In 1996, PepsiCo made a costly mistake after one of their adverts promised a jet in return for ‘Pepsi points’. Out of the thousands of people who saw the advert, one young man, John Leonard took their word for it.
Leonard’s journey is the subject of the new Netflix documentary series, Pepsi, Where’s My Jet? premiering Thursday, November 17. The documentary explores how he battled against one of the biggest corporations in the world following an out-of-this-world offer made in a television commercial.
Let’s take a look at the story behind Pepsi, Where’s My Jet? as we discover what happened to the student who sued PepsiCo.
Student who sued drinks company for $25m jet
The company had just launched its Pepsi Points scheme, whereby customers could save Pepsi labels and redeem them for branded merchandise. From hats to denim jackets you could win it all, but Pepsi took it one step further. They advertised in the commercial that anyone who collected 7m labels would be eligible for a brand new Harrier jump jet.
However, Pepsi forgot to add any small print disclaimer declaring that it was a joke. So, community college student, John Leonard, took Pepsi’s word for it and made it his mission to get the jet worth $23m. Young Leonard was determined to actually get enough Pepsi Points to get the fighter jet.
The 20-year-old knew just the person he needed to reach out to in order to complete the task. He rang up Todd Hoffman, who was a successful millionaire in his 40s. The pair met on a mountaineering trip years before and when John revealed his Pepsi plan, Hoffman was onboard.
Todd Hoffman hopped on board
Buying 7 million bottles of Pepsi would be pretty expensive, but after discovering that you could buy Pepsi Points for 10 cents each all they needed was a check for $700,008.50. Hoffman wrote out the check just to receive a note from Pepsi headquarters informing them that the jet offer in the commercial was a joke. However, even a handful of coupons for a free Pepsi didn’t lessen the burn and the duo’s mission didn’t end there.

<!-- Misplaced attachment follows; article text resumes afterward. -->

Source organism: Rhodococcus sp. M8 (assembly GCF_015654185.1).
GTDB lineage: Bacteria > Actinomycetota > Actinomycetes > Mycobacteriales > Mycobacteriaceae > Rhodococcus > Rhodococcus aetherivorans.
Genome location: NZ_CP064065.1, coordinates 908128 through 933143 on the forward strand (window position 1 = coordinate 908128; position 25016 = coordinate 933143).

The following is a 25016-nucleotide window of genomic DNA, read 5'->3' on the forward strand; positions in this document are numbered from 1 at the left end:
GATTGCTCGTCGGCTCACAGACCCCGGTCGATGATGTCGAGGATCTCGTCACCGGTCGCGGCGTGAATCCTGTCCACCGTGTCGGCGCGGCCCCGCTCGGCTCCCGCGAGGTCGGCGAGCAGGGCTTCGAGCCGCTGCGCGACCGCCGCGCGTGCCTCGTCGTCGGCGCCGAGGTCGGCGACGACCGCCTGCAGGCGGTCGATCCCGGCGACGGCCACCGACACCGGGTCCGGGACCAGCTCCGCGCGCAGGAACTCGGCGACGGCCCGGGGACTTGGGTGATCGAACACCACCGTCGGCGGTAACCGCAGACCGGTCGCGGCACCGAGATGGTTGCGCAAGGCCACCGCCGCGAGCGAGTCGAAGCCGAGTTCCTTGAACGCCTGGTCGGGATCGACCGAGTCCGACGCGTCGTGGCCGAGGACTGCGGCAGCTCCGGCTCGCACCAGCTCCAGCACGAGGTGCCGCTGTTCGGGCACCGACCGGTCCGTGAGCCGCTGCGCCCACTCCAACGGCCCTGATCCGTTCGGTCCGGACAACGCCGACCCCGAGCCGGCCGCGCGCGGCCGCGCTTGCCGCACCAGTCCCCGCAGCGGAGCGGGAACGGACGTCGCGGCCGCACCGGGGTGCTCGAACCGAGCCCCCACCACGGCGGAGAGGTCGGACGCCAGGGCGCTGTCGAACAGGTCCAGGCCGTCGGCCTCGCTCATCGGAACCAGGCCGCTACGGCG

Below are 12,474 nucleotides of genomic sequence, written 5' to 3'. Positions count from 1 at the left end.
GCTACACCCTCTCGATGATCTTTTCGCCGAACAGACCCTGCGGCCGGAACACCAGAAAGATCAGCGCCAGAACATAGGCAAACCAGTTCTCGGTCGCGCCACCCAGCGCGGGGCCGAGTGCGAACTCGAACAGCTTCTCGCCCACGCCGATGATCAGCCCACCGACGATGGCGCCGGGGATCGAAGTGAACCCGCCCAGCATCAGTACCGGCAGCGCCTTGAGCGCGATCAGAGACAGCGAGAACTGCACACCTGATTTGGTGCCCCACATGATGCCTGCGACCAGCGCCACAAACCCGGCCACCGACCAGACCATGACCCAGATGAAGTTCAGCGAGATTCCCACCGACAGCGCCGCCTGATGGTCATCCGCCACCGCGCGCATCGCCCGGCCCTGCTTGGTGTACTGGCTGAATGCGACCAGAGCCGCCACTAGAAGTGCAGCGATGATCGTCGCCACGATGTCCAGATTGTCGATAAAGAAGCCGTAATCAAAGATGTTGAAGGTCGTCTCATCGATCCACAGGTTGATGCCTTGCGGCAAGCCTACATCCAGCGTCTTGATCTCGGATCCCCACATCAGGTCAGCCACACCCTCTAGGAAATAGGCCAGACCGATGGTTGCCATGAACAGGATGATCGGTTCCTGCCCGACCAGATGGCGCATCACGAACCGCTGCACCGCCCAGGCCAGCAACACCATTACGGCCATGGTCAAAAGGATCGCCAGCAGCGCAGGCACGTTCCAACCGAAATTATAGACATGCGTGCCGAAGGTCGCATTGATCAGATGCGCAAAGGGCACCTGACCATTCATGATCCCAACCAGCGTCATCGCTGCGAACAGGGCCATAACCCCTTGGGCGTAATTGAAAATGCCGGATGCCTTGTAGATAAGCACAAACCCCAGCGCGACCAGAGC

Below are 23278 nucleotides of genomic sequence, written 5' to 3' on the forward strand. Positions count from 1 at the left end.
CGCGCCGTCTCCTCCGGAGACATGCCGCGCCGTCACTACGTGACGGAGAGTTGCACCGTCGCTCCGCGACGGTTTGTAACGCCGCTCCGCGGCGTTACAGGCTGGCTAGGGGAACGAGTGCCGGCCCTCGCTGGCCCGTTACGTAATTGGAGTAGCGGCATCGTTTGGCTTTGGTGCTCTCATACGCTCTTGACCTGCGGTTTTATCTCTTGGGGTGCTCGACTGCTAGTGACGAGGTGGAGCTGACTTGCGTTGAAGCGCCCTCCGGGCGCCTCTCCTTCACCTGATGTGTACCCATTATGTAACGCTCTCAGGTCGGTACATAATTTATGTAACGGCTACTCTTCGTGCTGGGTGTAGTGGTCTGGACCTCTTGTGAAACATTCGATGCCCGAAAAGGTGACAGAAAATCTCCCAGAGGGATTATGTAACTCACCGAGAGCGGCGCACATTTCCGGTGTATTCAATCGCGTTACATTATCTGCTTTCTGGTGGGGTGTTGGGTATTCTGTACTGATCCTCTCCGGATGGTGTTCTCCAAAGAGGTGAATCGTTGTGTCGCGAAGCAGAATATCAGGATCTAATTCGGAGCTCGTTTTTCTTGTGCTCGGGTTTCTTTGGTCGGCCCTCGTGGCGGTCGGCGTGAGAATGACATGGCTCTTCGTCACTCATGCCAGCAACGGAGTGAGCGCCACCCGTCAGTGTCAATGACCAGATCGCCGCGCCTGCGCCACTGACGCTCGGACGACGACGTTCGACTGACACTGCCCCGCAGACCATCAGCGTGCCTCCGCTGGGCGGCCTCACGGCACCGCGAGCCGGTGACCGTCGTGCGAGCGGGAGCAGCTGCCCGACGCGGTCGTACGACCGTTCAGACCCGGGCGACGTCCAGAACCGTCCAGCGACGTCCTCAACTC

The men recruited Miami lawyer Larry Schantz to send a letter demanding Pepsi rethink its decision. However, before they could, Pepsi sued Leonard first, as per The Metro. They filed a suit in New York asking the court for a declaratory judgment stating that it had no obligation to provide Leonard and Hoffman with a Harrier jet.
Schantz then issued a countersuit, with the argument that Pepsi was obligated to give them the jet as there were no disclaimers in their commercial.
The judge comes to a decision
The ad agency that created the campaign for PepsiCo then altered the commercial twice. First, they changed the number of points needed to secure the free jet from 7,000,000 to 700,000,000. The second revision saw the offer followed by “Just Kidding.”
Pepsi then offered a settlement of $750,000, but Leonard turned it down, in hopes he would still get the jet he bargained for. In the end, a judge ruled in favor of Pepsi, stating that no reasonable person would think a jet was attainable by redeeming Pepsi Points.
What are Leonard and Hoffman doing today?
The duo remains close to this day and Leonard described Hoffman to The Guardian as: “the math that Pepsi didn’t do. They were counting on there being a ton of dreamers like me, but they just never figured a dreamer like me would ever have access to somebody that was willing to go on this crazy ride and actually would write the cheque.”
Hoffman is retired and has sadly been battling cancer since 2021. He’s going on a month-long trip around India to explore the world further.
Leonard now lives in Washington, DC, with his wife and two children, the family is also expecting a third baby. He oversees law enforcement and emergency services for the National Parks Service.